Against this grim reality, we know too that we have to get on with the business of life. Both fragile and fleeting, life is too precious to be put on hold interminably. With each passing day, you either use it or lose it.
Perhaps attuned to this darkening public mood, the political mantra of the day seems to be this: We will get through this; this too will pass.
Yes, of course. But the questions on many minds are these: when, and in what shape? What will remain, and what would have changed forever?
For some insight, we might turn not only to the experiences of people grappling with similar challenges worldwide, but also great books on pandemics past, looking back to the future, so to speak. Such accounts, both fact and fiction, abound. From Daniel Defoe’s A Journal Of The Plague Year, which chronicled the 1665 bubonic plague, to Giovanni Boccaccio’s The Decameron, set in 14th-century Florence, as it reeled from the Black Death, to the 1947 allegorical novel, The Plague, by Nobel Prize winner Albert Camus.
Writing in The Guardian in May last year, novelist Marcel Theroux noted: “The primary lesson of plague literature, from Thucydides onwards, is how predictably humans respond to such crises. Over millennia, there has been a consistent pattern to behaviour during epidemics: the hoarding, the panicking, the fear, the blaming, the superstition, the selfishness, the surprising heroism, the fixation with the numbers of the reported dead, the boredom during quarantine.”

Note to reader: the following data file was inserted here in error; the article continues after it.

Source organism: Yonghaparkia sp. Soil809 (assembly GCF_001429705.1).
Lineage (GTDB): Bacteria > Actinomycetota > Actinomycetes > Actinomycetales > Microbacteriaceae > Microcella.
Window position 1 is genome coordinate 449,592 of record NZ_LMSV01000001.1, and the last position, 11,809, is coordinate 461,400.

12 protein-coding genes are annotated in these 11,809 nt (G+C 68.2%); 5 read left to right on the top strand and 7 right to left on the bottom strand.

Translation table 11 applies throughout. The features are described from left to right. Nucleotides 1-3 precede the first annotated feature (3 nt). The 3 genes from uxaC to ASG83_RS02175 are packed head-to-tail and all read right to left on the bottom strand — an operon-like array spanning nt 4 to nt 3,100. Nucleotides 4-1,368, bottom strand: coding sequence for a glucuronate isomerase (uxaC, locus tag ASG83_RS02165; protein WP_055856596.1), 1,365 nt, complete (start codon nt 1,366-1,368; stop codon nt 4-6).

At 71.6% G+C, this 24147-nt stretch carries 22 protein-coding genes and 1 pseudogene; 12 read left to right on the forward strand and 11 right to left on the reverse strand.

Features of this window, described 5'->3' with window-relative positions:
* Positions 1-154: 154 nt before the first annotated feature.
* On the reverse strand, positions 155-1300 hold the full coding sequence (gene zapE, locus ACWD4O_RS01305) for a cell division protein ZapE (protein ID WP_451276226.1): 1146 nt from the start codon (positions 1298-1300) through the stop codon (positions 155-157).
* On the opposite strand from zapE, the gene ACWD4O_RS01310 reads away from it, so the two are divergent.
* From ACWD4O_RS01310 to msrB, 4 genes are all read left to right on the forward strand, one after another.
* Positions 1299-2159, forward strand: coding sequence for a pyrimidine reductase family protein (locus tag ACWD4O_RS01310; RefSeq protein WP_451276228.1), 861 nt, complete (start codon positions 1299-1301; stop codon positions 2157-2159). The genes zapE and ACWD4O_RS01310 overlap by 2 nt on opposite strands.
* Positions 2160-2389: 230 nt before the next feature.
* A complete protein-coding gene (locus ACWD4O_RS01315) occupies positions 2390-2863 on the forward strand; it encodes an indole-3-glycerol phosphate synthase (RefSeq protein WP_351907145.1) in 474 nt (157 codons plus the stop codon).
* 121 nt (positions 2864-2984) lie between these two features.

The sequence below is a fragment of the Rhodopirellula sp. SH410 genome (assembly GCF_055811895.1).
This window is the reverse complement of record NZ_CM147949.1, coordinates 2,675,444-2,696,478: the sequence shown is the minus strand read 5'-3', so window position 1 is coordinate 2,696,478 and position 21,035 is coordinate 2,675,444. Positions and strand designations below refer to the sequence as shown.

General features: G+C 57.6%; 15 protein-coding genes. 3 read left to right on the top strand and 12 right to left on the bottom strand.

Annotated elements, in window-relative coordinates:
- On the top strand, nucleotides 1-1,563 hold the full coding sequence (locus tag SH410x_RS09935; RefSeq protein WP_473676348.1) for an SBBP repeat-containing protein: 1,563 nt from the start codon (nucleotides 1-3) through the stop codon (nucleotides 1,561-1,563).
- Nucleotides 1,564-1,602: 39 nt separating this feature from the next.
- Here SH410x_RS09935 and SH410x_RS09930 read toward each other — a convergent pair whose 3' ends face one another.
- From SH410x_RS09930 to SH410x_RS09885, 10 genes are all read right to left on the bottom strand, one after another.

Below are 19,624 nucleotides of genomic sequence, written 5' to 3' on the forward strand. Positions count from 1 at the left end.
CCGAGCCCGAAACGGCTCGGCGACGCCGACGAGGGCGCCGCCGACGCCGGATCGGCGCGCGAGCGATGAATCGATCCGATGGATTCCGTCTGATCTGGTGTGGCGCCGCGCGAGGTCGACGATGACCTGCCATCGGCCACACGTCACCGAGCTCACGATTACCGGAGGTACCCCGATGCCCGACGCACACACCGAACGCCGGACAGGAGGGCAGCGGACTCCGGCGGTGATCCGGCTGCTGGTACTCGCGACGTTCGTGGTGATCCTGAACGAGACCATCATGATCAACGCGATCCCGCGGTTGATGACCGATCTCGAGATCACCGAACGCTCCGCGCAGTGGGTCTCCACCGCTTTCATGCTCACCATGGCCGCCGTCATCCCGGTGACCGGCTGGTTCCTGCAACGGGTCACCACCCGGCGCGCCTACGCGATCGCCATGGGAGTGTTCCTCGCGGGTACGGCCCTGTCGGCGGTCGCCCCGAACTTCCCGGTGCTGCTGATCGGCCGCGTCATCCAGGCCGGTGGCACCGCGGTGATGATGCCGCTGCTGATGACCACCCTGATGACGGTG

In a similar vein, Los Angeles Times writer Stephen Metcalf recounts how the characters in Camus’ book had subordinated “every aspect of life to business (sound familiar?), and this has left them unprepared for something as indifferent to human needs and desires as a pestilence”.
“Like Winston in (George Orwell’s) 1984, Rieux, the doctor at the heart of the story, is engaged in a constantly losing struggle to assert himself as the protagonist of his own story. There is no action in the novel that is not initiated by the plague itself – in a sense, disease is the only real actor here.”